Walking down the path to get to the beginning of the forest was as terrifying as the forest itself: pitch-black darkness in the middle of a corn field. The wind blew, the field rustled. I forced myself to keep my cell phone in my pocket -- the miniscule amount of light it emits would have lit the path just enough.

Plenty of twists and turns, rough terrain, and mini-mazes made from tarps filled the forest. One strobe-lit scene even had dangling body parts I had to walk through.

While the haunted forest put a creative spin on typical haunted housing, I hoped for more than a handful of folks in masks jumping out at me. Don't get me wrong -- I jumped a few times, but the haunt could use some more developed characters.

The teens in the group in front of me were sure screaming, though.

4. Backwater Gamblers' Haunted Hayrack Ride, Rock Island.

Turning down hot cider at the concession stand after I bought my ticket was one of the most difficult things I've ever had to do. But, I am a professional journalist, and I will not be swayed by delicious drinks that may skew my judgement.

I climbed onto the hayrack and got out of the chilly, windy air. The rack was covered with a tarp, blocking the wind and mist. We waited about 15 minutes for other riders to board, and then we took off.

The bumpy ride began, and the narrator began the tale of Deadwood, the "city" we were about to enter. The "city" had everything -- a creepy lady stirring a cauldron, a saloon, a sheriff, and a robber who tried stealing money from the rich folks of Deadwood.

While I'm a bit too old to have been scared, I was certainly entertained.

We traveled over a rickety bridge, took a gander at a creepy swamp, and a dead pop star even made a cameo.

This 15-minute ride makes for a festive, spooky night for children, and a relaxing ride for adults.

5. Field of Screams, Modern Woodmen Park, Davenport.

This local haunt has a lot of potential. I stood in line for nearly 45 minutes waiting to enter. Iwas glad when it was finally my turn to go in -- I was ready to scream, and we were standing in the rain.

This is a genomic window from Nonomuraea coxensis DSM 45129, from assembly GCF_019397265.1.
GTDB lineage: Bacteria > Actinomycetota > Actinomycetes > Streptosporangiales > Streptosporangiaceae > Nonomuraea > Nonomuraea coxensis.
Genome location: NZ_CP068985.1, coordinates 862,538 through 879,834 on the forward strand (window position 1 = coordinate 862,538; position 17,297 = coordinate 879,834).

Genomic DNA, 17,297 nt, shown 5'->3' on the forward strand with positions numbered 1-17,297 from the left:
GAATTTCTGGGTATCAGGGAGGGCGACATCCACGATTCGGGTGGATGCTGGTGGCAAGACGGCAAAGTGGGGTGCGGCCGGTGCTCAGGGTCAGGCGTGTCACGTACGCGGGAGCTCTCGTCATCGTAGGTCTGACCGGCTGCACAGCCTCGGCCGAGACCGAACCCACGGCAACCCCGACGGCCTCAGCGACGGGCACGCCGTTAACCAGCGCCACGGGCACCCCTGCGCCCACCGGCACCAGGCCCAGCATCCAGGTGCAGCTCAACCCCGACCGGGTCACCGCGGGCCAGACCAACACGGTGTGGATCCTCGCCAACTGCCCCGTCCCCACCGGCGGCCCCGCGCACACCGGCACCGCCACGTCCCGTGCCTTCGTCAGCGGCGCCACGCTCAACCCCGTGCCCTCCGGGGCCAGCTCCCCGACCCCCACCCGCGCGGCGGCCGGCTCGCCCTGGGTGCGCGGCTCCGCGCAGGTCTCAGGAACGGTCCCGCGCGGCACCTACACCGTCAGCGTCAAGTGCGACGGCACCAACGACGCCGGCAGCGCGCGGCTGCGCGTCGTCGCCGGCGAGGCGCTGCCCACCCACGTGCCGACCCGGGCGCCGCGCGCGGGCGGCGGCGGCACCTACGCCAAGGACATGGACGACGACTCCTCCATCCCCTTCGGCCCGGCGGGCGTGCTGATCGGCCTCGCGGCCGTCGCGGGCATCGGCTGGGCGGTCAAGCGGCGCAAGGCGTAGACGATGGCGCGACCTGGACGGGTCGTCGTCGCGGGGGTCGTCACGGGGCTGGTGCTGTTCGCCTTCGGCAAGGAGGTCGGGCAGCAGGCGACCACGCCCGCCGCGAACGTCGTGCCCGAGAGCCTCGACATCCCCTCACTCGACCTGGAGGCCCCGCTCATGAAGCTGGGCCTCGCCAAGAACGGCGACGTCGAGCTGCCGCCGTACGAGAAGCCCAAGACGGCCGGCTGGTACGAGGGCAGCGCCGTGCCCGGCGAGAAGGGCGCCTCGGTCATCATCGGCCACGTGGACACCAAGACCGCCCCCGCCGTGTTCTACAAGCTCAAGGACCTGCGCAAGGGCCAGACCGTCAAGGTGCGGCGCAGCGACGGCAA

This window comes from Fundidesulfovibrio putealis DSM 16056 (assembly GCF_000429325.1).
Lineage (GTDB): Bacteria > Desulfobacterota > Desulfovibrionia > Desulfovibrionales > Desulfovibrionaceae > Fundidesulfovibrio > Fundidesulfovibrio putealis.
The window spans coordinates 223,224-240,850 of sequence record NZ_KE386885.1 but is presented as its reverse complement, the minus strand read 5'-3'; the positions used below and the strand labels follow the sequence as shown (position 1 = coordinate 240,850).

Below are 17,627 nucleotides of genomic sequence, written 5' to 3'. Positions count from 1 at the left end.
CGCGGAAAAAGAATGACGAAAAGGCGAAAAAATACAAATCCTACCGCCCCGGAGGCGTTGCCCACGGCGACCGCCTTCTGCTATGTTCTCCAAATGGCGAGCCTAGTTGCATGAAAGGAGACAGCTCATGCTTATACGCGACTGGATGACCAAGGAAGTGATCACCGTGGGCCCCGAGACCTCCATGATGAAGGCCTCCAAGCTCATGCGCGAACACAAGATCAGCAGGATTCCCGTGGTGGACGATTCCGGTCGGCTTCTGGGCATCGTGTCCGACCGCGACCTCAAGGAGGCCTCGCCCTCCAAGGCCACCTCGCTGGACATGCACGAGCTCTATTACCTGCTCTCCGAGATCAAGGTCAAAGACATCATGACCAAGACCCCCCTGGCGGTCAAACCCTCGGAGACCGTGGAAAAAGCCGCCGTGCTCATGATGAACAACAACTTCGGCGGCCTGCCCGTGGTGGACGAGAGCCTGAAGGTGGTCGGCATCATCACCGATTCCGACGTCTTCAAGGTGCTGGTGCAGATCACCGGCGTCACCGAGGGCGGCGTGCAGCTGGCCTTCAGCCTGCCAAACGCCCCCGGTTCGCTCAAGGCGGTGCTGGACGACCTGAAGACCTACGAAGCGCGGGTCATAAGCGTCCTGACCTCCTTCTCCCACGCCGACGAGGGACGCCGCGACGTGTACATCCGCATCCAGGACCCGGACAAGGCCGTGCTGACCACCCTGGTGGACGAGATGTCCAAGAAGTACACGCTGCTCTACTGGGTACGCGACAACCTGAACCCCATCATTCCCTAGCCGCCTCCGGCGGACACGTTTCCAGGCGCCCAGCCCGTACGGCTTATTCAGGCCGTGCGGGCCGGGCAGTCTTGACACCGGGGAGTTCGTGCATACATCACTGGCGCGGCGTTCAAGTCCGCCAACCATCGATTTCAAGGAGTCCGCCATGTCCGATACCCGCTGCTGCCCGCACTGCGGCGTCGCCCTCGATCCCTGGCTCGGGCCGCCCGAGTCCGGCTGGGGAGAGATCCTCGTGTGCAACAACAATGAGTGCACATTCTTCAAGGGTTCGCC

Inside, I traveled through dimly-lit hallways and tiny decorated rooms. Perhaps I went on an off night -- Icouldn't find any reason to scream. Sure, there were chainsaws, plenty of characters wearing masks jumping out and yelling, and one elaborate costume of what appeared to be a dead Captain Hook, but I just couldn't get scared.

Soon, I got stuck in a dark hallway with the couple ahead of me. "Where are we supposed to go?"the gentleman in front of me said to one of the characters. Icouldn't hear the response, but the man in front got frustrated. "Ican't see," he said.

After some comments Icouldn't make out, the character said, laughing, "You paid 10 bucks to see me."

This was the only time I was truly afraid. If the man tried to get at the character, he'd have to mow me over first. And, because it was so dark, who knows what crossfire I would have been caught up in.

I heard screams throughout the house, so perhaps my skin is too thick. This haunt would be great for teens and children, but maybe not so much for adults.

-- Torment at Twelve Hundred, 7 p.m.-midnight Friday and Saturday, 5030 N. 1200th Ave., Orion. Not recommended for 12 and younger. (309) 945-5237; tormentwelve.com. $12.

-- Terror at Skellington Manor, 7-10 p.m. Thursday, 7 p.m.- midnight Friday and Saturday, 420 18th St., Rock Island. skellingtonmanor.com/terror. $12.

-- Quad City Haunted Forest, 7-11 p.m. Friday and Saturday, Adventure Quest of the Quad Cities, 3501 207th St. N., Port Byron. qchauntedforest.com. $12.

-- Backwater Gamblers Haunted Hayrack Rides, 7-10 p.m. Friday and Saturday, 44th Street at the Rock River, Rock Island. backwatergamblers.com. $5.

-- Field of Screams, 8 p.m.-midnight Thursday through Saturday, Modern Woodmen Park, 209 S. Gaines St., Davenport. $10.